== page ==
Historic University Gateway

In Reno’s early days, many Easterners were coming west to seek their fortunes and a life of adventure. Land was plentiful and cheap and many ranches were established in this still-wild country. Among these new residents were the Evans brothers from Defiance, Ohio. The Evans family produced thirteen children, at least six of whom came west and eventually made their home in the Reno area. Brothers Alvaro and John Newton “Newt” Evans owned land from 5th Street north to what is today McCarran Blvd. Newt sold the state land for the University of Nevada when it was moved from Elko in 1885.

In 1889, Alvaro sold a plot of land at the foot of the university bounded by Virginia and N. Center Streets between 8th and 9th Streets to financier A. G. Fletcher, who subdivided the land into 14 lots. Fletcher had arrived in the Truckee Meadows in 1875 from Maine. He was engaged in building flumes to carry wood to the railroad for the Comstock mines, and later tried his hand at sheep raising, eventually becoming a Reno banker.

Fletcher began selling his lots in the last decade of the 19th century and shortly thereafter, homes along the west side of N. Center St. began springing up. The name of the builder or architect is lost in history but as all are in the Queen Anne style, a relatively new style in those days, it is supposed that they may all be the work of one builder. Center Street, at various times called University Avenue, was part of a larger historical neighborhood that was divided by the construction of Interstate 80 in the 1960s and 1970s.

The University of Nevada, Reno developed a master plan in 2014 that includes a "Campus Gateway Precinct" between the south end of campus and Interstate 80. The plan, as written, threatens to displace the remaining houses on the Fletcher lots and several other late-19th- and early-20th-century houses in the historical neighborhood north of the Interstate.

Fulton House

The spindled Queen Anne house located on the corner of N. Center and Ninth Streets was built in 1895. It is similar in appearance to the Armstrong house at 821 N. Center, but its exterior is quite original. John M. Fulton moved into the house, now…

Mary Sherman House

The Reno Unity Center was built as a private residence in 1895, on the former lands of Alvaro Evans. Evans had sold a portion of his extensive land holdings to Reno financier A. G. Fletcher in 1889. Fletcher subdivided the block just south of the…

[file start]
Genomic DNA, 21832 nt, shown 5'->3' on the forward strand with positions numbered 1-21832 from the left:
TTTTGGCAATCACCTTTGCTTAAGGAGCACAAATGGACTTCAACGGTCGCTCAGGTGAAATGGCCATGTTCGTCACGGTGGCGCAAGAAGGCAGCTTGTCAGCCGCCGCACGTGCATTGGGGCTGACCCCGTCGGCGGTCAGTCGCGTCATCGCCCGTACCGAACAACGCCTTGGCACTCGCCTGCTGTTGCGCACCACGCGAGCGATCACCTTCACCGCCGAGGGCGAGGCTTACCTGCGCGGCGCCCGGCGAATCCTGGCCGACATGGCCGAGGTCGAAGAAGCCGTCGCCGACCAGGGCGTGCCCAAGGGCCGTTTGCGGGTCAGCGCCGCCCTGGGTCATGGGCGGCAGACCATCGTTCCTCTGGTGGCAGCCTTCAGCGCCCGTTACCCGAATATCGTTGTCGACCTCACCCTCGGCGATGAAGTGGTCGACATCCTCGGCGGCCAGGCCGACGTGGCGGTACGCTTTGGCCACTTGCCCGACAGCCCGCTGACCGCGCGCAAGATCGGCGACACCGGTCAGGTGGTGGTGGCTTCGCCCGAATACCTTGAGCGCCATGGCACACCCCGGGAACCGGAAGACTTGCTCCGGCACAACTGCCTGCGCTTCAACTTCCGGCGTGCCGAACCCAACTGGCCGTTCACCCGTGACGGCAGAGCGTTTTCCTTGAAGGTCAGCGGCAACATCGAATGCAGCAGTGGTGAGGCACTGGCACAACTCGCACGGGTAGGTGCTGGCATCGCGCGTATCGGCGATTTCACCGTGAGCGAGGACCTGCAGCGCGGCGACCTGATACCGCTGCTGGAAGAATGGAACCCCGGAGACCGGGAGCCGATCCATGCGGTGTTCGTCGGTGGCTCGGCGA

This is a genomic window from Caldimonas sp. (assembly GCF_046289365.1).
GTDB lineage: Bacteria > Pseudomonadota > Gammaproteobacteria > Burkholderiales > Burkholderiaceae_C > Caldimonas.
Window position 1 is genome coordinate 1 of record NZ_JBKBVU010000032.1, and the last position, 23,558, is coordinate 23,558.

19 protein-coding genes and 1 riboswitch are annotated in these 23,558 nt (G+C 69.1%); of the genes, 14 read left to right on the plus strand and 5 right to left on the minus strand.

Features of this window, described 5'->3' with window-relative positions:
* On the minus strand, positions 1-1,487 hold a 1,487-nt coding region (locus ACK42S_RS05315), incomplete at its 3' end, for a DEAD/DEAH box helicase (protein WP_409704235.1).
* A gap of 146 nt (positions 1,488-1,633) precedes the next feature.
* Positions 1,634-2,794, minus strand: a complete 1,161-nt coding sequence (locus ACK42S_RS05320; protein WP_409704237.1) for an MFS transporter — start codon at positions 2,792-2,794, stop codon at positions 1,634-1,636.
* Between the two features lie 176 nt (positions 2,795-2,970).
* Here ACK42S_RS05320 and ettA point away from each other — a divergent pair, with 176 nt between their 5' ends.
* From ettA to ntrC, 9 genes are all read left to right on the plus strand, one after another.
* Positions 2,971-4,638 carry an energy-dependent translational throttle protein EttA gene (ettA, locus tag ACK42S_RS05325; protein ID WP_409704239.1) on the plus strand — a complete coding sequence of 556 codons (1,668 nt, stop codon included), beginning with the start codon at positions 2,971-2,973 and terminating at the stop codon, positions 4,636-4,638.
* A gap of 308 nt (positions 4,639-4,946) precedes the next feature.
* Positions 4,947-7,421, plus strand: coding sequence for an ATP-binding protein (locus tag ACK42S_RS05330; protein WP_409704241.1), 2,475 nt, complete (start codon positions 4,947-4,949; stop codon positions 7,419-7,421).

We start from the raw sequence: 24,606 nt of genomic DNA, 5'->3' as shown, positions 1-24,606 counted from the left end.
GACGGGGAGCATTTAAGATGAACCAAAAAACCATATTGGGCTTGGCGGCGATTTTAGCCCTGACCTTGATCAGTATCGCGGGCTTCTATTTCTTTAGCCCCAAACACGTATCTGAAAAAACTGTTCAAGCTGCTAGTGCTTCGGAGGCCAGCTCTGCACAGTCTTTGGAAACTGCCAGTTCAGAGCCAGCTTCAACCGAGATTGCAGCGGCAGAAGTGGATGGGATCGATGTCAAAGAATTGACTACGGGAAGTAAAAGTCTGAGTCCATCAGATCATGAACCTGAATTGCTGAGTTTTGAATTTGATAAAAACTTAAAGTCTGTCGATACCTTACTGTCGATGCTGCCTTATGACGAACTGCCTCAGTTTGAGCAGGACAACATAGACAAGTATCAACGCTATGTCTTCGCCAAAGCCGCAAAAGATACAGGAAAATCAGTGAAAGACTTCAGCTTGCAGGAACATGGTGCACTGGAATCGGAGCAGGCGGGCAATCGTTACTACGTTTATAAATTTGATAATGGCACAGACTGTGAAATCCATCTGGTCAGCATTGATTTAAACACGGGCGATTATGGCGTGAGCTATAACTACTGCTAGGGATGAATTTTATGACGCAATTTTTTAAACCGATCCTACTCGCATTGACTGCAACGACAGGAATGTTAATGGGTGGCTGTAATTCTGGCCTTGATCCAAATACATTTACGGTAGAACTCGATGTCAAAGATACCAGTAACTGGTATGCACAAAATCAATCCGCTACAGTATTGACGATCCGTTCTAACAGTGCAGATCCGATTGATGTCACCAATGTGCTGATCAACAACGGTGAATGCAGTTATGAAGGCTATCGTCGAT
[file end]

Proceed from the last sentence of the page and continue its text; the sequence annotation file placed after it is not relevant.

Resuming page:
Berry House

The two-story Queen Anne-style house at 839 N. Center Street, built around 1900, was home to four families and a university professor during the 1900s, before becoming a rental in 1999. The Norths were the first occupants. A newspaper article in…

Atcheson House

In August of 1895, Lewis D. Folsom purchased a lot in the center of the 800 block of Center Street for $450. Here he built the stylish two-story, eight-room home at 829, with its typical Queen Anne adornments such as spindle trim above the porch and…

Armstrong House

The spindled Queen Anne residence at 821 N. Center Street housed a series of residents, including Reuben Thompson, before Edna and Elmer Armstrong became the owners in 1922 and raised three children there, Raymond, John and Ruth. In 1923 they added…

A.T. Donnels House

From 1900 to about 1913, Albert T. and Christine Donnels and their son Albert Jr. lived in the Queen Anne house at 815 N. Center. Donnels and his partner Theodore Steinmetz had established a successful furniture store on the northwest corner of 2nd…

Riegg House

Today, only one home remains of those properties that used to occupy the east side of the 800 block of North Center Street. Gone is the first Nevada Historical Society, a small brick building that owed its existence to Jeanne Wier, who ran the…

Garat/Humphrey House

The unique home at 127 E. Eighth Street is one of the most beautiful examples of Asian-influenced Craftsman styling in all Reno. Craftsman was the dominant style for smaller houses built throughout the country during the period from about 1905 until…

Moffitt House

Constructed sometime between 1890-1910, the two-story house at 843 N. Lake Street is a rare, significant example of the Free Classic Queen Anne style in Reno. Defining features of this house include its prominent round porch, which is supported by a…

Mack House

This lovely spacious home was built circa 1910 and though alterations have been made over the years to accommodate its use as student housing, the downstairs rooms of the home retain their original character. The architectural style is a bit…

Jones-Nenzel House

University of Nevada Professor of Geology J. Claude Jones and his family lived in the house at 825 N. Lake Street from the early 1920s to the early 1930s. Jones later served as Acting Dean of Men on the university campus. In 1916, Jones had earned…

Leaver House

Constructed c. 1910-1913, the house is an American Four-Square with a combination of Free Classic, Craftsman, and Prairie School detailing. It is a unique combination of architectural styles rarely seen in Reno. Prominent Nevada architect George A.…